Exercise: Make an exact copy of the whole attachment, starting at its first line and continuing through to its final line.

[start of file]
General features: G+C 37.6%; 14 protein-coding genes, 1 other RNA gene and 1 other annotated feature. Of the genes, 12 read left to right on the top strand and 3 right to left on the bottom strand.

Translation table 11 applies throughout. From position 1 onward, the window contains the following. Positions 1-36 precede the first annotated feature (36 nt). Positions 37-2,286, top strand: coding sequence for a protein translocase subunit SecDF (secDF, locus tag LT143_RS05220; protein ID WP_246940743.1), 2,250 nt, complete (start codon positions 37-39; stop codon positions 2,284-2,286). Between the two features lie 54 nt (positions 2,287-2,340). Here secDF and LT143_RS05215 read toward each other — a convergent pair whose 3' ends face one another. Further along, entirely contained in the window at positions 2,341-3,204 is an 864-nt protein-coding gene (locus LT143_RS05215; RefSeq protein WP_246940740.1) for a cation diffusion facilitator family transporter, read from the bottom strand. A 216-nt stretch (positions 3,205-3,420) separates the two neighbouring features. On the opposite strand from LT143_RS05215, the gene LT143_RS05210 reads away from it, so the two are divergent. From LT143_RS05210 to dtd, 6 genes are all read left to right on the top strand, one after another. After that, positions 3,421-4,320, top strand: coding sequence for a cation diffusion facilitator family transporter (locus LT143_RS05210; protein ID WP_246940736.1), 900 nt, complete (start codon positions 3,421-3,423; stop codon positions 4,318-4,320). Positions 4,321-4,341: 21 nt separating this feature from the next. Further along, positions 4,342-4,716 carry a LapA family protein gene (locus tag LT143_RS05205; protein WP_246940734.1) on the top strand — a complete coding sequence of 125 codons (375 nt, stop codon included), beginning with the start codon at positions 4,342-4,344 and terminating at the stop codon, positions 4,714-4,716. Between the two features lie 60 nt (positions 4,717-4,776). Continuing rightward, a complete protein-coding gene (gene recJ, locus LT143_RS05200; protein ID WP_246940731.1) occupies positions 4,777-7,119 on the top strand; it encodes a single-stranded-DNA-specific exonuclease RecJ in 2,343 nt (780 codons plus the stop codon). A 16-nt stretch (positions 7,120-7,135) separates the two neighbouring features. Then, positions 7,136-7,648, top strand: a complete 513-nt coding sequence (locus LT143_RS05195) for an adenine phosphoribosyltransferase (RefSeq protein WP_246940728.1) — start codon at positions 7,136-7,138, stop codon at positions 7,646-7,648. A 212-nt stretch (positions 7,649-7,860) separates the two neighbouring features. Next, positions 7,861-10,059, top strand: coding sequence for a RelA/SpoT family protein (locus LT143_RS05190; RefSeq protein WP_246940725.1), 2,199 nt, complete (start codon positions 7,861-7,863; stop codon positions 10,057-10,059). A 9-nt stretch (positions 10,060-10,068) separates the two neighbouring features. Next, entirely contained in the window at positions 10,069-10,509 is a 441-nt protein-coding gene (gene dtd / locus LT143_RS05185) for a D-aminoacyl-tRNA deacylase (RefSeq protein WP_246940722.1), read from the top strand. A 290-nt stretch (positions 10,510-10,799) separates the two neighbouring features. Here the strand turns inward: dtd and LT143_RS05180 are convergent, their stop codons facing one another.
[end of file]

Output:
General features: G+C 37.6%; 14 protein-coding genes, 1 other RNA gene and 1 other annotated feature. Of the genes, 12 read left to right on the top strand and 3 right to left on the bottom strand.

Translation table 11 applies throughout. From position 1 onward, the window contains the following. Positions 1-36 precede the first annotated feature (36 nt). Positions 37-2,286, top strand: coding sequence for a protein translocase subunit SecDF (secDF, locus tag LT143_RS05220; protein ID WP_246940743.1), 2,250 nt, complete (start codon positions 37-39; stop codon positions 2,284-2,286). Between the two features lie 54 nt (positions 2,287-2,340). Here secDF and LT143_RS05215 read toward each other — a convergent pair whose 3' ends face one another. Further along, entirely contained in the window at positions 2,341-3,204 is an 864-nt protein-coding gene (locus LT143_RS05215; RefSeq protein WP_246940740.1) for a cation diffusion facilitator family transporter, read from the bottom strand. A 216-nt stretch (positions 3,205-3,420) separates the two neighbouring features. On the opposite strand from LT143_RS05215, the gene LT143_RS05210 reads away from it, so the two are divergent. From LT143_RS05210 to dtd, 6 genes are all read left to right on the top strand, one after another. After that, positions 3,421-4,320, top strand: coding sequence for a cation diffusion facilitator family transporter (locus LT143_RS05210; protein ID WP_246940736.1), 900 nt, complete (start codon positions 3,421-3,423; stop codon positions 4,318-4,320). Positions 4,321-4,341: 21 nt separating this feature from the next. Further along, positions 4,342-4,716 carry a LapA family protein gene (locus tag LT143_RS05205; protein WP_246940734.1) on the top strand — a complete coding sequence of 125 codons (375 nt, stop codon included), beginning with the start codon at positions 4,342-4,344 and terminating at the stop codon, positions 4,714-4,716. Between the two features lie 60 nt (positions 4,717-4,776). Continuing rightward, a complete protein-coding gene (gene recJ, locus LT143_RS05200; protein ID WP_246940731.1) occupies positions 4,777-7,119 on the top strand; it encodes a single-stranded-DNA-specific exonuclease RecJ in 2,343 nt (780 codons plus the stop codon). A 16-nt stretch (positions 7,120-7,135) separates the two neighbouring features. Then, positions 7,136-7,648, top strand: a complete 513-nt coding sequence (locus LT143_RS05195) for an adenine phosphoribosyltransferase (RefSeq protein WP_246940728.1) — start codon at positions 7,136-7,138, stop codon at positions 7,646-7,648. A 212-nt stretch (positions 7,649-7,860) separates the two neighbouring features. Next, positions 7,861-10,059, top strand: coding sequence for a RelA/SpoT family protein (locus LT143_RS05190; RefSeq protein WP_246940725.1), 2,199 nt, complete (start codon positions 7,861-7,863; stop codon positions 10,057-10,059). A 9-nt stretch (positions 10,060-10,068) separates the two neighbouring features. Next, entirely contained in the window at positions 10,069-10,509 is a 441-nt protein-coding gene (gene dtd / locus LT143_RS05185) for a D-aminoacyl-tRNA deacylase (RefSeq protein WP_246940722.1), read from the top strand. A 290-nt stretch (positions 10,510-10,799) separates the two neighbouring features. Here the strand turns inward: dtd and LT143_RS05180 are convergent, their stop codons facing one another.